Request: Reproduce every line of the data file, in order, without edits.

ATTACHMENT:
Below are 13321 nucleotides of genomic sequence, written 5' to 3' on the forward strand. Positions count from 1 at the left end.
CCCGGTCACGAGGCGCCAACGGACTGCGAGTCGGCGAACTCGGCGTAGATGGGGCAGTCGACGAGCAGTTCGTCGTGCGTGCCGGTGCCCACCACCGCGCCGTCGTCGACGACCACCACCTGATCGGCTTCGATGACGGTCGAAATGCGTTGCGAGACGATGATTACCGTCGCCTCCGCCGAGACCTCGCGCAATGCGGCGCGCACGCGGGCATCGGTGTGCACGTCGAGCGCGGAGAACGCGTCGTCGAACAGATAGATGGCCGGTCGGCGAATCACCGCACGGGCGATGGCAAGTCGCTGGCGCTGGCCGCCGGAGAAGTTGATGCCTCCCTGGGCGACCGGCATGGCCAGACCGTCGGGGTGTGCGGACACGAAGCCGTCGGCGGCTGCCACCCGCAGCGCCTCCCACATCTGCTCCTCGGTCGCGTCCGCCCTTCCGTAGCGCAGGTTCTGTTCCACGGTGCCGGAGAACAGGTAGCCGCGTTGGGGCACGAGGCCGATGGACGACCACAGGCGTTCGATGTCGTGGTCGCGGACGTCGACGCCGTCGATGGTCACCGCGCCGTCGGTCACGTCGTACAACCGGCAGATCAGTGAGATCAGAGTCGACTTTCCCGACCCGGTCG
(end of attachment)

Below are 13321 nucleotides of genomic sequence, written 5' to 3' on the forward strand. Positions count from 1 at the left end.
CCCGGTCACGAGGCGCCAACGGACTGCGAGTCGGCGAACTCGGCGTAGATGGGGCAGTCGACGAGCAGTTCGTCGTGCGTGCCGGTGCCCACCACCGCGCCGTCGTCGACGACCACCACCTGATCGGCTTCGATGACGGTCGAAATGCGTTGCGAGACGATGATTACCGTCGCCTCCGCCGAGACCTCGCGCAATGCGGCGCGCACGCGGGCATCGGTGTGCACGTCGAGCGCGGAGAACGCGTCGTCGAACAGATAGATGGCCGGTCGGCGAATCACCGCACGGGCGATGGCAAGTCGCTGGCGCTGGCCGCCGGAGAAGTTGATGCCTCCCTGGGCGACCGGCATGGCCAGACCGTCGGGGTGTGCGGACACGAAGCCGTCGGCGGCTGCCACCCGCAGCGCCTCCCACATCTGCTCCTCGGTCGCGTCCGCCCTTCCGTAGCGCAGGTTCTGTTCCACGGTGCCGGAGAACAGGTAGCCGCGTTGGGGCACGAGGCCGATGGACGACCACAGGCGTTCGATGTCGTGGTCGCGGACGTCGACGCCGTCGATGGTCACCGCGCCGTCGGTCACGTCGTACAACCGGCAGATCAGTGAGATCAGAGTCGACTTTCCCGACCCGGTCG